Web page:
Stagecoach lines had spread across the Northeastern states, using continual relays, or “stages,” of fresh horses spaced out every 40 miles or so. They made travel, if not enjoyable, at least faster, less expensive, and less perilous than it had ever been. The 1830s had reduced the travel time between Boston and New York to a day and a half. Good roads and stages extended across southern New England, the lower Hudson Valley in New York, and southeastern Pennsylvania.
The most radical changes in the speed, scale and experience of traveling came with the application of newly emerging transportation technologies—the railroad, the steamboat, and the building of canals— to American conditions. Beginning with Robert Fulton’s Clermont, which successfully made the journey up the Hudson from New York City to Albany in 1807, Americans developed steamboats to ply both the deeper eastern rivers and the shallower western ones. Although steamboats were sometimes dangerously prone to fires and boiler explosions, they traveled faster, met tighter schedules and could travel against the river current far more effectively than rafts and barges.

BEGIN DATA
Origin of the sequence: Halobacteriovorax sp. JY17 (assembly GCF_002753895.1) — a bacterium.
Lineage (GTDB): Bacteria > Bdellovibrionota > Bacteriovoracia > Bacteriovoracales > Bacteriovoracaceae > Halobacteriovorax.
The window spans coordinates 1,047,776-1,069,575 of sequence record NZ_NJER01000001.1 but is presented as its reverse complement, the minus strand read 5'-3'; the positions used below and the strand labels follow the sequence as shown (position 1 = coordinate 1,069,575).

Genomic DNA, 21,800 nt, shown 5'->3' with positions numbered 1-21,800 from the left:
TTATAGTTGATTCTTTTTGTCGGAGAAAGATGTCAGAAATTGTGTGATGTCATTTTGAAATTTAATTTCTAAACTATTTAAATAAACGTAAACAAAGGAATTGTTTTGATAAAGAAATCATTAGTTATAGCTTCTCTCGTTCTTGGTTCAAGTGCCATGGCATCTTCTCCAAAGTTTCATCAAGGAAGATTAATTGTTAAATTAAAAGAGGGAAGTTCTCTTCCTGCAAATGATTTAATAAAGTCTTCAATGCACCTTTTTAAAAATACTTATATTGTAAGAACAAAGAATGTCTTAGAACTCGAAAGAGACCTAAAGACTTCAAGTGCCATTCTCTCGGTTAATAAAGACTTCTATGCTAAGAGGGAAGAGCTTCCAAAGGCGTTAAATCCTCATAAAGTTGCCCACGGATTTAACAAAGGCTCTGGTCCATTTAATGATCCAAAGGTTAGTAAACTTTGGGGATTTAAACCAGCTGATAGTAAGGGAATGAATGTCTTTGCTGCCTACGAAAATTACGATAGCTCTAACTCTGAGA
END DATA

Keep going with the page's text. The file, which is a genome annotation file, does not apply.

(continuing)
Steamboats vastly expanded passenger travel on the rivers and carried much higher value cargo upstream. Americans turned as well to the massive infrastructure project of canal building, as the British had done decades earlier. Canals promised far less expensive transportation of farm produce, manufactured goods and passengers, but it was often difficult for them to return profits to their investors.